Cancer is the second-most common cause of death in Australia. Cancer accounted for about 3 in 10 deaths. More than 19,000 people die each year from cancer than 30 years ago. This year an estimated 130,470 new cases will be diagnosed and the number is set to rise by 150,000 in 2020. People with cancer in Australia had a 67% chance of surviving for 5 years compared with the general Australian population. Early detection and treatment is important in any type of cancer because it increases the chances of survival and reduces the amount of pain, suffering and cost of treatment.
Failure to diagnose encompasses a variety of errors in medical practice, including misdiagnosis, overlooked diagnosis, unreasonable delay in treatment, failure to provide appropriate treatment and failure to diagnose a disease. Failure to diagnose refers to any failure to take the appropriate medical actions for the patient’s welfare. About 12% of cancer cases are result of failure in diagnosis.
Failing to diagnose cancer can have devastating consequences and can result in death. Many cancer fatalities could have been avoided if proper diagnoses have been made in time to save the patient’s life. Any delay in treatment will affect the patient’s prognosis. The longer the time passes the greater the chance that cancer will be fatal. The longer the illness goes unacknowledged, untreated or inadequately treated the patient’s life is put at greater risks. If cancer is left untreated it will progress into advance stages, this will require more aggressive and invasive mode of treatments when the cancer is eventually discovered. This will place an enormous financial burden on the patient and his family. A timely and accurate diagnosis is important to save the patient’s life. Can you sue your doctor for failing to diagnose cancer?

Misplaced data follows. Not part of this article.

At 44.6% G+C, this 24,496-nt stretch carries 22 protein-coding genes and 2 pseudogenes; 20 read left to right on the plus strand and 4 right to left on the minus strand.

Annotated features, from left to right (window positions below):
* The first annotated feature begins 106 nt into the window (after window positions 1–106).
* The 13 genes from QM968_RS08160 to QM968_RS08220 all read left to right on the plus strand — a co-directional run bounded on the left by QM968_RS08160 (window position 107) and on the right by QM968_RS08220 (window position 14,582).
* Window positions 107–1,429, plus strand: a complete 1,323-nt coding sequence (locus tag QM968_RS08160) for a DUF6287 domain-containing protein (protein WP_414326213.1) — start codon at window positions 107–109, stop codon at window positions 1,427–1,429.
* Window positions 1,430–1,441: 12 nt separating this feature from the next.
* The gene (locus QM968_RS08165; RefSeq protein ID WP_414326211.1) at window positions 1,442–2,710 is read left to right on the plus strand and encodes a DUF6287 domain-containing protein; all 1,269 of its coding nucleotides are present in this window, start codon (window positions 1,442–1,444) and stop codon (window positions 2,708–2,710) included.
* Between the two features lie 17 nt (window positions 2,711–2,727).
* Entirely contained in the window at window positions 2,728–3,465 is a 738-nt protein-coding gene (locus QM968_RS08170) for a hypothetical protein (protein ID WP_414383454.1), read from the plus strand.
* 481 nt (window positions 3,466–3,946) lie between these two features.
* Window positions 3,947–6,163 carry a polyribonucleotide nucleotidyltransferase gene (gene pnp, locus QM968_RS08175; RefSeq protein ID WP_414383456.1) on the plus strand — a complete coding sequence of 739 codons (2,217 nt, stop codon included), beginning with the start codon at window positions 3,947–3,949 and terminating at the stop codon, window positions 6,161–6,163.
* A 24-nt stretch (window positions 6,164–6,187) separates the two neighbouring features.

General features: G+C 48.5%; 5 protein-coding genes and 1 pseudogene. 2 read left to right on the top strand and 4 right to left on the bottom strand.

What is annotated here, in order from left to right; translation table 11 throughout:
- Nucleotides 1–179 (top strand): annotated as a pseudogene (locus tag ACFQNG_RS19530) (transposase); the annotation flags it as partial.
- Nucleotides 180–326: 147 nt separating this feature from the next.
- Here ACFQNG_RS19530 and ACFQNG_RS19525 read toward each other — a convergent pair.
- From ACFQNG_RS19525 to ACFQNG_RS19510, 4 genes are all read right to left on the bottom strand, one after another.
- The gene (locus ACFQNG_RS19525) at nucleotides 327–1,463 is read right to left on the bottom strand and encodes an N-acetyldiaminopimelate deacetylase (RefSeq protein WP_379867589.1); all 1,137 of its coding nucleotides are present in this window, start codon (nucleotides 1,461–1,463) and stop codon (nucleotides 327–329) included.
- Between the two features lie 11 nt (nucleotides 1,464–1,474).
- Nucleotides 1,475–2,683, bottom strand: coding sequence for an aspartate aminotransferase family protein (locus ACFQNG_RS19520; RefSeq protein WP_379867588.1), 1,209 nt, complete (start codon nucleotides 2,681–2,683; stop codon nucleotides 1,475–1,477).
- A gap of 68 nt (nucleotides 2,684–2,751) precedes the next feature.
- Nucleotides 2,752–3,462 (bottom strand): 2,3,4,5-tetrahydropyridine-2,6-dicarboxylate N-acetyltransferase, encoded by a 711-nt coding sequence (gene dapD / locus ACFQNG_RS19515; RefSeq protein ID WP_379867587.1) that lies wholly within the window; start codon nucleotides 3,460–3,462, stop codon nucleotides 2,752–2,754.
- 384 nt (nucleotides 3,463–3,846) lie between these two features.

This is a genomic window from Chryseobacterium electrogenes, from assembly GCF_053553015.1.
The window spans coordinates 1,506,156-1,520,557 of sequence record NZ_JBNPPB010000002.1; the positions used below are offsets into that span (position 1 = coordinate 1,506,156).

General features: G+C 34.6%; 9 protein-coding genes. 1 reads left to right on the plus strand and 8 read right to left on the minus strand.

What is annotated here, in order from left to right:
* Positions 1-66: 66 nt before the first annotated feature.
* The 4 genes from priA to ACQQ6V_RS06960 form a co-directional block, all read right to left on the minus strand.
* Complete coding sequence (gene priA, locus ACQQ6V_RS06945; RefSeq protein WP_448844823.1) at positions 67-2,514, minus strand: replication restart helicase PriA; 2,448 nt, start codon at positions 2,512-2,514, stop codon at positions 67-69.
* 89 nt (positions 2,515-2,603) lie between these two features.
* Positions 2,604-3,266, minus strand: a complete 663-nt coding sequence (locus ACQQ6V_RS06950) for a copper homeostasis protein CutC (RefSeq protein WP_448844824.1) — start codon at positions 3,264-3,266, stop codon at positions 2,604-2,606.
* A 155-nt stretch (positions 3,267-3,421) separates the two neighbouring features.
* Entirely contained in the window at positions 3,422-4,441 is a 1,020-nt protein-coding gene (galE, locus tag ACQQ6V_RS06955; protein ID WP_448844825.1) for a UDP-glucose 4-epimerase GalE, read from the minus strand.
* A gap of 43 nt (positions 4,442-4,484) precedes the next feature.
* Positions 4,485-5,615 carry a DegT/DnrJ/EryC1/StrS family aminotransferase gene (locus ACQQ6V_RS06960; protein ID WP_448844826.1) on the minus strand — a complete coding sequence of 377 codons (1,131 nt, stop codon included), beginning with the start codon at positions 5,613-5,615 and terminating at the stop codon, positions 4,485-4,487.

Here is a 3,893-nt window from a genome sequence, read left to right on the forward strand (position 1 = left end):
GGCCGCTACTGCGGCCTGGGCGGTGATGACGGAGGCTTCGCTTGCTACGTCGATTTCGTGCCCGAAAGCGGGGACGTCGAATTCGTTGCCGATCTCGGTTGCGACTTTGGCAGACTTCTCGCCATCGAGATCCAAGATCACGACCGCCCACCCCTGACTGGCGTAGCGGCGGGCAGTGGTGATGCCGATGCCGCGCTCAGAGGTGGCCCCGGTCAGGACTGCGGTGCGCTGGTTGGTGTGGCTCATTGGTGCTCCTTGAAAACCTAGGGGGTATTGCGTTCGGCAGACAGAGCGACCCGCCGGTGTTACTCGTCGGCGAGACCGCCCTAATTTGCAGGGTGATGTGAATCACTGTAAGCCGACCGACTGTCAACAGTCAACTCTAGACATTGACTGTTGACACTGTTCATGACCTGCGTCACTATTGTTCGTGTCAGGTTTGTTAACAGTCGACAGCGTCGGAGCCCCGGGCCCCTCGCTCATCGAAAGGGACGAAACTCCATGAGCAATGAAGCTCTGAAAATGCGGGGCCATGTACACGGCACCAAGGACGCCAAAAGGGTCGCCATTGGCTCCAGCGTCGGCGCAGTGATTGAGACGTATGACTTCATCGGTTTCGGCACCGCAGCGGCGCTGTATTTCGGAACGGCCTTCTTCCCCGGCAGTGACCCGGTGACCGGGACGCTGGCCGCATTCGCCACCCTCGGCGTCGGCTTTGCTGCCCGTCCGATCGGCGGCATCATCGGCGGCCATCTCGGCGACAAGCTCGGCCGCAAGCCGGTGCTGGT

Failure to diagnose cancer is one of the most common reasons for patients to sue their doctors for medical malpractice. Here’s a list of Common “failure to diagnose” mistakes:
- Failure to order or follow-up appropriate screening and testing, such as biopsy, mammography, colonoscopy, CT scan or MRI
- Failure to recognize common cancer symptoms or follow up with the patient concerning symptoms
- Failure to interpret laboratory and test results
- Misdiagnosis or failure to recognize a condition as cancer
- Failure to obtain necessary patient information and history
- Failure to spend adequate time with patients to address symptoms
- Failure to follow up with patients and the referred specialist
The following types of cancers are often misdiagnosed:
Colon Cancer is often misdiagnosed as irritable bowel syndrome when routine colonoscopy can detect the condition. Delay in diagnosis can result in abdominal surgery instead of laparoscopic surgery.
Lung Cancer is often diagnosed as bronchitis or tuberculosis in non-smokers.
Cervical Cancer should be detected by yearly pap smear however results are often misinterpreted. Failure to diagnose can lead to advanced stages and even death.
Oesophageal Cancer is easily detectible due to symptoms of condition yet often missed diagnosed.